Interviewed by Anna Korbut
The Ukrainian Week spoke to Yuriy Sergeyev just prior to his replacement as Ukraine's Permanent Representative to the United Nations. The diplomat, who held the position since 2007, discussed Ukraine's priorities as a non-permanent member of the Security Council for the next two years, mechanisms to protect human rights in the occupied parts of Ukraine and UN reform in view of new security challenges.
In 2016-2017, Ukraine will be a non-permanent member of the UN Security Council. Do we have a strategy for this period? Which steps and initiatives will be a priority? What will they give Ukraine in the short and long term?
The Security Council is a collective body of the UN, charged with solving global and regional security problems. That is why our delegation will be primarily involved in solving several dozen issues that have been on the council's agenda for many years (conflicts in Africa and the Middle East, the fight against terrorism, non-proliferation of weapons of mass destruction, etc.). The issues of the occupation of Crimea and aggression in Eastern Ukraine belong to the category of challenges to peace and security and are included in the agenda of the Security Council under the title "Letter from the Permanent Representative of Ukraine to the United Nations dated 27 February 2014" (we used this letter to convene the first meeting of the Security Council to try to prevent a dangerous development of the conflict in Crimea and later to discuss the aggression in Donbas). We have a plan of action for the Council and tactical steps agreed with partners on both themes – global politics and the aggression of Russia against Ukraine. The main thing is to ensure the Ukrainian issue is heard regularly at the UN Security Council with a view to constantly attracting the attention of one of the highest UN bodies in order to find a lasting solution and bring the perpetrators to justice. The timeframe for achieving this goal will depend on the situation outside the UN and the solidarity of our partners.
To what extent could non-permanent membership of the Security Council help Ukraine to focus international attention on itself? It is currently being lost due to the Syrian crisis and the fact that Ukraine is far from being a "success story" that would make it impossible for allies and sceptics alike to dismiss us. The reason behind this is mainly the unwillingness of our government to conduct real and effective reforms.
As I said, the Ukrainian question is one of the Security Council's regular issues. The task of the delegation is to keep on raising it depending on how the situation develops. At least in the context of giving information on the status of the Minsk Agreements, human rights in occupied Crimea and certain territories of the Donbas. Apart from the Security Council, it's also important to use the platform of the General Assembly for various formal and informal hearings regarding an international legal assessment of the occupation and Russia's attempt to annex Crimea – the aggression against Ukraine.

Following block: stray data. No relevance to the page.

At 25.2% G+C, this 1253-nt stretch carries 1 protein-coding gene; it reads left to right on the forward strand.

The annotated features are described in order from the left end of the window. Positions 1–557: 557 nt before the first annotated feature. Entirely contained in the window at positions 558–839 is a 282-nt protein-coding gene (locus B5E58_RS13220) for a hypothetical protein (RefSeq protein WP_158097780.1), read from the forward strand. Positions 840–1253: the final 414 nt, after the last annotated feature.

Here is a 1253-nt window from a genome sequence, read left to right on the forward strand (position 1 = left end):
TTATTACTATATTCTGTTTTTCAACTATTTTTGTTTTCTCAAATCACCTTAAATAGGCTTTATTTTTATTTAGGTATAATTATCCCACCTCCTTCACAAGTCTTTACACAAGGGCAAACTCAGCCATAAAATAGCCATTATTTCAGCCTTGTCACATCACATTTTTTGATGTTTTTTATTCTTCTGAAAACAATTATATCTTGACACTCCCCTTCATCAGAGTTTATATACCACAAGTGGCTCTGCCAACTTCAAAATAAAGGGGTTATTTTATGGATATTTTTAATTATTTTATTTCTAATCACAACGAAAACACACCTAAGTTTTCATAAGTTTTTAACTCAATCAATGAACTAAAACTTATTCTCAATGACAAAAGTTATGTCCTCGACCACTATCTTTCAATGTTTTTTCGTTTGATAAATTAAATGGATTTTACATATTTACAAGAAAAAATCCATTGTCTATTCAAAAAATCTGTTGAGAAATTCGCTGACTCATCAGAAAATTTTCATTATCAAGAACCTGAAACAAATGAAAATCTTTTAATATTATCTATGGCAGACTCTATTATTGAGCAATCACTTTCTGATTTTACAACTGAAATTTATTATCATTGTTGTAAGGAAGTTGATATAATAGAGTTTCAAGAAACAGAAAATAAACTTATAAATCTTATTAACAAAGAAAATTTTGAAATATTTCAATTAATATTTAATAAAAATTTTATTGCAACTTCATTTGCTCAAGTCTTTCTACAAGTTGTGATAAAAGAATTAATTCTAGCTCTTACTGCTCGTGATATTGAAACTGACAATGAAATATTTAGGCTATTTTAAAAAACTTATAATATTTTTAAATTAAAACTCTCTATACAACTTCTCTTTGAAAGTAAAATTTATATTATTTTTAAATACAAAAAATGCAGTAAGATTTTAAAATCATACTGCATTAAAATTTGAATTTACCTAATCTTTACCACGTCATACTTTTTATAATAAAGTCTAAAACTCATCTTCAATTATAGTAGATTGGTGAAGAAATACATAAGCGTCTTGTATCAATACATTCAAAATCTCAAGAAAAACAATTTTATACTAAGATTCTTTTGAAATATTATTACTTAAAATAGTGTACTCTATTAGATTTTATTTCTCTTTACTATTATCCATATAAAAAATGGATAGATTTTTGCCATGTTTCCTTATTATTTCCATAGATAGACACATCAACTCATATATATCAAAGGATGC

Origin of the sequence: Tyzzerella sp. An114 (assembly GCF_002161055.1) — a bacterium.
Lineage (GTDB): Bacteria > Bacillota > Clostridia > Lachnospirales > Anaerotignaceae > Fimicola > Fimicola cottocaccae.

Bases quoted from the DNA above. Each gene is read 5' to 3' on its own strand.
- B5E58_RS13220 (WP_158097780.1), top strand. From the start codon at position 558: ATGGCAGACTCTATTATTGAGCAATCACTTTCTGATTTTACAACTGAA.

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The Syrian theme is important at the UN, but it's not a barrier to protecting our interests. The key factors to achieve our main goal – liberating Ukraine from occupation, stopping the aggression and bringing those responsible for this aggression to justice – must be the unity and solidarity of our main partners (EU, USA, Canada, Australia, Japan and others) in the understanding that the crisis in Ukraine is not a local problem, but a security and stability issue for the whole European continent. This is a challenge for the entire post-war world order.
Does the inefficiency of the Ukrainian government affect negotiating positions and the credibility of Ukraine at the UN?
I will not deny that our success in implementing reforms, strengthening the foundations of civil society and European integration is a key factor of national unity, a major component of our security and the motivation for international solidarity with us. But let's not forget that we're the victim of an international crime – the crime of aggression. And the international community, apart from adopting the important United Nations General Assembly Resolution "Territorial Integrity of Ukraine" on 27 March 2014, failed to stop the development of aggression and bring the international criminals to justice. The entire United Nations has not effectively fulfilled its primary role either. There are many reasons for this and they lie in the inefficiency of the UN's preventive mechanisms. Both the organisation itself and its Security Council are in need of significant reform. Our delegation will make its contribution to ensuring this as a non-permanent member of the Security Council.
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At the Munich Security Conference in 2015, The Elders provided suggestions for possible reform of the UN Security Council. Have they been discussed? If so, then how seriously? Where is the biggest potential opposition to change?